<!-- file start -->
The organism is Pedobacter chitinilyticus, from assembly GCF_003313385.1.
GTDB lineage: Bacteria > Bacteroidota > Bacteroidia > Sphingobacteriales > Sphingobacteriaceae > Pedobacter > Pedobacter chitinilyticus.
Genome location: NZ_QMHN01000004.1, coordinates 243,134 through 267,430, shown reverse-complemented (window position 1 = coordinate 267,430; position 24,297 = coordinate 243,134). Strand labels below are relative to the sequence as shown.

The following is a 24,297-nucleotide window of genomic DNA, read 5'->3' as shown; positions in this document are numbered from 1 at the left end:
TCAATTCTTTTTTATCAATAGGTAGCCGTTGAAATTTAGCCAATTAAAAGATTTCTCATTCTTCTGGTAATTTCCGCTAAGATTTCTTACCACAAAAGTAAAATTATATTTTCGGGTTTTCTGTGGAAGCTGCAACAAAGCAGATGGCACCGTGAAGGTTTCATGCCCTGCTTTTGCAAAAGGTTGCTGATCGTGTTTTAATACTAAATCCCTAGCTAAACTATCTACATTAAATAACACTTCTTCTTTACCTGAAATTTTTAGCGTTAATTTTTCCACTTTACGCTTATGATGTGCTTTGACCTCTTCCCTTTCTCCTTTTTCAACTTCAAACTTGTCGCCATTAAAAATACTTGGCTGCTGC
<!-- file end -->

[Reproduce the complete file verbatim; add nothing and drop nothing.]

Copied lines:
The organism is Pedobacter chitinilyticus, from assembly GCF_003313385.1.
GTDB lineage: Bacteria > Bacteroidota > Bacteroidia > Sphingobacteriales > Sphingobacteriaceae > Pedobacter > Pedobacter chitinilyticus.
Genome location: NZ_QMHN01000004.1, coordinates 243,134 through 267,430, shown reverse-complemented (window position 1 = coordinate 267,430; position 24,297 = coordinate 243,134). Strand labels below are relative to the sequence as shown.

The following is a 24,297-nucleotide window of genomic DNA, read 5'->3' as shown; positions in this document are numbered from 1 at the left end:
TCAATTCTTTTTTATCAATAGGTAGCCGTTGAAATTTAGCCAATTAAAAGATTTCTCATTCTTCTGGTAATTTCCGCTAAGATTTCTTACCACAAAAGTAAAATTATATTTTCGGGTTTTCTGTGGAAGCTGCAACAAAGCAGATGGCACCGTGAAGGTTTCATGCCCTGCTTTTGCAAAAGGTTGCTGATCGTGTTTTAATACTAAATCCCTAGCTAAACTATCTACATTAAATAACACTTCTTCTTTACCTGAAATTTTTAGCGTTAATTTTTCCACTTTACGCTTATGATGTGCTTTGACCTCTTCCCTTTCTCCTTTTTCAACTTCAAACTTGTCGCCATTAAAAATACTTGGCTGCTGC